Columbia, S.C. — The University of South Carolina Darla Moore School of Business is creating a new pathway for students from South Carolina’s historically Black colleges and universities to earn Master of Accountancy degrees.
Leaders from Benedict College and the Moore School announced the launch of the MACC Emerging Leaders Program Tuesday, July 19, at a signing ceremony held at the Benedict College Business Development Center.
“Partnerships like this with our local historically Black colleges and universities will ensure that the state of South Carolina retains diverse, high-performing talent that will contribute greatly to its future growth.”
Three students from Benedict College have been selected for the program’s inaugural fall 2022 cohort, which will provide students with mentors from both institutions and professional mentors.
“The Darla Moore School of Business is an industry standout in producing elite business leaders, just as Benedict College and other South Carolina HBCUs are renowned for graduating top talent,” says Tiara Dungy, director of inclusive engagement for the Moore School’s Office of Diversity and Inclusion. “This program’s collaboration can help lead the way in developing institutional relationships with local HBCUs that will enhance South Carolina’s ability to remain competitive as an economic and cultural hub for our region.”
As part of the program, students will receive financial support that covers their tuition for the year-long degree program and a $5,000 stipend to assist with living expenses while they are enrolled.
"Our partnership with the Darla Moore School of Business is unique," says Tracy Dunn, dean of Benedict’s Tyrone Adam Burroughs School of Business and Entrepreneurship.
"This program represents a significant financial investment in Benedict College accounting graduates who will receive a world-class graduate education in the UofSC Master of Accountancy program."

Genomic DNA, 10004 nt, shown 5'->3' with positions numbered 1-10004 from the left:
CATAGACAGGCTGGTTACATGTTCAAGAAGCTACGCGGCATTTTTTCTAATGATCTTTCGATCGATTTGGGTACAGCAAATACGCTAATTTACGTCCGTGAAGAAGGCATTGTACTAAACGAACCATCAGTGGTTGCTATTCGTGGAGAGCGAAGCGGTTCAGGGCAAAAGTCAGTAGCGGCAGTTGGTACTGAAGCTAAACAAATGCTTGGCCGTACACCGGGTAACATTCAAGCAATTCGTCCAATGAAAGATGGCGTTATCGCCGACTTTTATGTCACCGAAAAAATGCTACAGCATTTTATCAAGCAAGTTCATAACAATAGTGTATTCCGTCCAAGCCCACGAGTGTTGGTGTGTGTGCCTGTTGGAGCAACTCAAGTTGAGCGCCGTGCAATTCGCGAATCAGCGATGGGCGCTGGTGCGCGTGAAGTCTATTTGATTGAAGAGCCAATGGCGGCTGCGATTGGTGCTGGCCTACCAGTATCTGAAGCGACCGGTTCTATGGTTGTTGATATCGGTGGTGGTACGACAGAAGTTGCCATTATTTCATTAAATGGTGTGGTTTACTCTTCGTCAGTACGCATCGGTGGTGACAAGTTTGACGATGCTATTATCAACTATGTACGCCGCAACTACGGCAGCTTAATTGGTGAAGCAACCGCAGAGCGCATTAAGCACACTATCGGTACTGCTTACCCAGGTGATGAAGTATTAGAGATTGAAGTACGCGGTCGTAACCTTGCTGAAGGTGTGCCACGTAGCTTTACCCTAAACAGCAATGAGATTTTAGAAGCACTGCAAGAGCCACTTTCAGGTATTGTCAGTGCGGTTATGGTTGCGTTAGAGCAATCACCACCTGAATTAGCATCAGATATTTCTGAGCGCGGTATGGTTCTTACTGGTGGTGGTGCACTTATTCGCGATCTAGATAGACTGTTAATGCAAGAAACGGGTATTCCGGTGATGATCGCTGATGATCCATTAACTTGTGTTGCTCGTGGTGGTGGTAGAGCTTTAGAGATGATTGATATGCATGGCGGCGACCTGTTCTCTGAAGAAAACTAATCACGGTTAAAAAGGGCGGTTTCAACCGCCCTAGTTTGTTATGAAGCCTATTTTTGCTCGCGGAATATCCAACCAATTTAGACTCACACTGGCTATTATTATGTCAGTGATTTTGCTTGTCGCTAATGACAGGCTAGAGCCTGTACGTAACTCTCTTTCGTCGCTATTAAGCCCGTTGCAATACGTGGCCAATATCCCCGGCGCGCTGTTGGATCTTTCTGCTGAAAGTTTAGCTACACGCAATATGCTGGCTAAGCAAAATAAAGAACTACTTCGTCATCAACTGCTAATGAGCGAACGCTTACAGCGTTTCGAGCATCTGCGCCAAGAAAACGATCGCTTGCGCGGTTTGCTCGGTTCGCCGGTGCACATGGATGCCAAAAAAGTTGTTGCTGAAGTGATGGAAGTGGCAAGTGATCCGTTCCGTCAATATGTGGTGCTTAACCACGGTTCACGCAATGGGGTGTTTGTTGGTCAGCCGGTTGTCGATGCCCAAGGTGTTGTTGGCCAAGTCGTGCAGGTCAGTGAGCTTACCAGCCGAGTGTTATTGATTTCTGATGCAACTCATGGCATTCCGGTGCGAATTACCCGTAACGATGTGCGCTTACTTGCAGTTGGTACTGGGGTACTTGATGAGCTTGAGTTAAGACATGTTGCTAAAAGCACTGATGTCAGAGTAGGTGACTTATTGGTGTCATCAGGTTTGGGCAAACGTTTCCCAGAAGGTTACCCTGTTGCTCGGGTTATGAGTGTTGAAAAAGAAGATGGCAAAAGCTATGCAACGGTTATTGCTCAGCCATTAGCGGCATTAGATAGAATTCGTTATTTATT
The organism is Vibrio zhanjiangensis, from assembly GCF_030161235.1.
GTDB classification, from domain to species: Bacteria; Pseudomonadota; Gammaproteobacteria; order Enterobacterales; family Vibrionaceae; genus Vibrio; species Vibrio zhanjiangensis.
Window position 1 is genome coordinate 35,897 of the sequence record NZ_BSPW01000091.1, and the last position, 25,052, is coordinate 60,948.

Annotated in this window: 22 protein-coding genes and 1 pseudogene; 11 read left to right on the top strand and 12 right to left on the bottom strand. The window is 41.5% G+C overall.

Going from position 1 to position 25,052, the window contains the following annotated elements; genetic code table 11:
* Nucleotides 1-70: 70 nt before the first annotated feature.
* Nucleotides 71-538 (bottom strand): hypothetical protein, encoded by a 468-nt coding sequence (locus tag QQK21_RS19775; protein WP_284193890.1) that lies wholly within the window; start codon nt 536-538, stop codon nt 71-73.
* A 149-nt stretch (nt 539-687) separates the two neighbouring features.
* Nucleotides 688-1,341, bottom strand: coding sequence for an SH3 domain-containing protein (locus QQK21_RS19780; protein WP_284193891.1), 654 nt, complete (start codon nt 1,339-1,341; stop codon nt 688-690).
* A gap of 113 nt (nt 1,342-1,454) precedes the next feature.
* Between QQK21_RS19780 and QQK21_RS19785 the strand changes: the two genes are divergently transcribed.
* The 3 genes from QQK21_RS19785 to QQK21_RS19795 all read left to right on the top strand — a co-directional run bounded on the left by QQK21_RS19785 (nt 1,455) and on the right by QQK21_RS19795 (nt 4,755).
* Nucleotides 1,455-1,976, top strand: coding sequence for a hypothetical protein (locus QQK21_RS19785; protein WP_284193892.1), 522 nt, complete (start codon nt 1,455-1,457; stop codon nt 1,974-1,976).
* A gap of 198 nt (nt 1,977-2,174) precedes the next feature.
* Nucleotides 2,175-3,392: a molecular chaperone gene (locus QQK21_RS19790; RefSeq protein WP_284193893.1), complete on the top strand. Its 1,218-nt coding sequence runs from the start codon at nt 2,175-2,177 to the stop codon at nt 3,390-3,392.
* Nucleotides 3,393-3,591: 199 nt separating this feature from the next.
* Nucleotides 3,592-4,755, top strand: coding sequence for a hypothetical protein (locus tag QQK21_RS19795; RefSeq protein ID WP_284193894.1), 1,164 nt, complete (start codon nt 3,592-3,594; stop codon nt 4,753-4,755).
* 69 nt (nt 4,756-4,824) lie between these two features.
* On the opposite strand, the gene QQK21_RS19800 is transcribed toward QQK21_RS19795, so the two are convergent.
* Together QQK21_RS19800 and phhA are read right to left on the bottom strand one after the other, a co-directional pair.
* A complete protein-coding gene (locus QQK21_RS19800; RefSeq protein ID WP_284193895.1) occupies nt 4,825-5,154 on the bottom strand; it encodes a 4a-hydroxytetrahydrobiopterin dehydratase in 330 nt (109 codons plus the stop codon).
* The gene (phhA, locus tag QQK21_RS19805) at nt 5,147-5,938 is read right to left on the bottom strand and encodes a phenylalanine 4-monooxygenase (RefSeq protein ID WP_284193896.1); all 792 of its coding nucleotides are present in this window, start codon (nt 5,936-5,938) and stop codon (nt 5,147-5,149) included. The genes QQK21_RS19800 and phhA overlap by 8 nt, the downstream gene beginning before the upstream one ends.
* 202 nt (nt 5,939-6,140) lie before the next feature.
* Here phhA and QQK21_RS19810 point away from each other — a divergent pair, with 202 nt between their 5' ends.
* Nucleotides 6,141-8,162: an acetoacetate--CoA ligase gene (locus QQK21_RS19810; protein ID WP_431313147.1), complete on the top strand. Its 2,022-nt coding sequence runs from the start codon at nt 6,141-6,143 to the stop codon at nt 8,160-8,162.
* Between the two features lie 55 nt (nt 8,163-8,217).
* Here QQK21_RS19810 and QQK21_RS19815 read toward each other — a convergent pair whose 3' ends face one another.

The first female dean of Benedict College’s business school, Dunn earned her ’96 MBA and ’03 Ph.D. in business administration from the Moore School.
The inaugural MACC Emerging Leaders Program was made possible by the generous support of accounting firm Dixon Hughes Goodman, now known as FORVIS after a recent merger.
In addition to FORVIS’s support, funding for the MACC Emerging Leaders Program has also been awarded through the University of South Carolina Rising STARS Fellowship, a university-wide initiative to provide funding opportunities for graduates of South Carolina HBCUs to pursue graduate education at the UofSC-Columbia campus.
“We are excited to launch the MACC Emerging Leaders Program, which will increase diversity and foster underrepresented student success in the accounting field,” says Chad Stefaniak, a Moore School accounting associate professor and the MACC program’s academic director. “Our emerging leaders will be able to complete a leading, customizable MACC program that has a proven track record of honing students’ ability to analyze information, identify problems and provide value-added solutions — all while gaining the confidence and communication skills needed to stand out in the accounting field.”
For more information about the program or the signing ceremony, contact Marjorie Riddle Duffie at email@example.com or 803-576-7337.
The Darla Moore School of Business at the University of South Carolina is among the highest-ranked business schools in the world. Well known for international business education and research, the school also has highly ranked operations and supply chain programs at both the undergraduate and graduate levels and ensures that all undergraduates and most graduate students leave the school data proficient, analytically capable and functionally based. Founded in 1919, the school has a history of innovative educational leadership, blending academic preparation with real-world experience through internships, consulting projects, study abroad programs and entrepreneurial opportunities. The Moore School offers undergraduate, master’s and doctoral degrees, as well as distinctive executive education programs. In 1998, the school was named for South Carolina native and New York financier Darla Moore, making the University of South Carolina the first major university to name its business school after a woman. Learn more at moore.sc.edu.
Founded in 1870 by Bathsheba A. Benedict, Benedict College is a private co-educational liberal arts institution, offering 26 competitive baccalaureate degree programs. The Midlands HBCU welcomes students from all 46 counties in South Carolina, 30 states across America and 26 countries around the world. There are more than 18,000 proud Benedict Tigers throughout the nation. Benedict College has been a community leader for over 150-years and is a significant contributor to South Carolina and the region. Contributing $130 million and 1,218 jobs in total local and annual economic impact, a Benedict graduate working full-time throughout his or her working life can expect to earn $1.1 million in additional income because of their Benedict College degree.
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